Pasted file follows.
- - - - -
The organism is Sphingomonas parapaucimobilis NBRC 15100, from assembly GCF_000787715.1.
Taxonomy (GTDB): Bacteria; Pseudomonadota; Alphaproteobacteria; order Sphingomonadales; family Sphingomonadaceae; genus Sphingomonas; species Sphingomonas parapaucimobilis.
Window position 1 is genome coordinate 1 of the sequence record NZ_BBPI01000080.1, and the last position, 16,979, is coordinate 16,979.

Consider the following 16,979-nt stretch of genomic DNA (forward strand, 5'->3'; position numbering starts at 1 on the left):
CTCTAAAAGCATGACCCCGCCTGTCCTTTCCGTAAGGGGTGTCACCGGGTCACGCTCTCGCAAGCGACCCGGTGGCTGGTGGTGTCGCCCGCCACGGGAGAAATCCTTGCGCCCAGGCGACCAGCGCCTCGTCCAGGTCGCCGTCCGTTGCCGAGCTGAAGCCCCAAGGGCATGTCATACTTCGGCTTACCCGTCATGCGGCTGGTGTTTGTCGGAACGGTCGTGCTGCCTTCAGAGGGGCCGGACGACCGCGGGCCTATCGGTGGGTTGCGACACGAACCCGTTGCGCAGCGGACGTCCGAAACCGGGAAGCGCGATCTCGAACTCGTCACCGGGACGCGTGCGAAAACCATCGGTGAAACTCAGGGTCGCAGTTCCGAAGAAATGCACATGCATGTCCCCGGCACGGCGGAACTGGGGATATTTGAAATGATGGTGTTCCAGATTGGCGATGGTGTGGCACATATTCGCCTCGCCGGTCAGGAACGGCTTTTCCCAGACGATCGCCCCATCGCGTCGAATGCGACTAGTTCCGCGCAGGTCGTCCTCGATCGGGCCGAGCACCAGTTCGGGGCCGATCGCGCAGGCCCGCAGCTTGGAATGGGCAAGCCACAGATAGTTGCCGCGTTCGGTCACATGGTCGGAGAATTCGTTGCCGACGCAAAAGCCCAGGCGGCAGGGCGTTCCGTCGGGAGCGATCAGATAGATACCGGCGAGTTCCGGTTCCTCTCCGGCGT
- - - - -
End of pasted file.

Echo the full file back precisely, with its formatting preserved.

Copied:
The organism is Sphingomonas parapaucimobilis NBRC 15100, from assembly GCF_000787715.1.
Taxonomy (GTDB): Bacteria; Pseudomonadota; Alphaproteobacteria; order Sphingomonadales; family Sphingomonadaceae; genus Sphingomonas; species Sphingomonas parapaucimobilis.
Window position 1 is genome coordinate 1 of the sequence record NZ_BBPI01000080.1, and the last position, 16,979, is coordinate 16,979.

Consider the following 16,979-nt stretch of genomic DNA (forward strand, 5'->3'; position numbering starts at 1 on the left):
CTCTAAAAGCATGACCCCGCCTGTCCTTTCCGTAAGGGGTGTCACCGGGTCACGCTCTCGCAAGCGACCCGGTGGCTGGTGGTGTCGCCCGCCACGGGAGAAATCCTTGCGCCCAGGCGACCAGCGCCTCGTCCAGGTCGCCGTCCGTTGCCGAGCTGAAGCCCCAAGGGCATGTCATACTTCGGCTTACCCGTCATGCGGCTGGTGTTTGTCGGAACGGTCGTGCTGCCTTCAGAGGGGCCGGACGACCGCGGGCCTATCGGTGGGTTGCGACACGAACCCGTTGCGCAGCGGACGTCCGAAACCGGGAAGCGCGATCTCGAACTCGTCACCGGGACGCGTGCGAAAACCATCGGTGAAACTCAGGGTCGCAGTTCCGAAGAAATGCACATGCATGTCCCCGGCACGGCGGAACTGGGGATATTTGAAATGATGGTGTTCCAGATTGGCGATGGTGTGGCACATATTCGCCTCGCCGGTCAGGAACGGCTTTTCCCAGACGATCGCCCCATCGCGTCGAATGCGACTAGTTCCGCGCAGGTCGTCCTCGATCGGGCCGAGCACCAGTTCGGGGCCGATCGCGCAGGCCCGCAGCTTGGAATGGGCAAGCCACAGATAGTTGCCGCGTTCGGTCACATGGTCGGAGAATTCGTTGCCGACGCAAAAGCCCAGGCGGCAGGGCGTTCCGTCGGGAGCGATCAGATAGATACCGGCGAGTTCCGGTTCCTCTCCGGCGT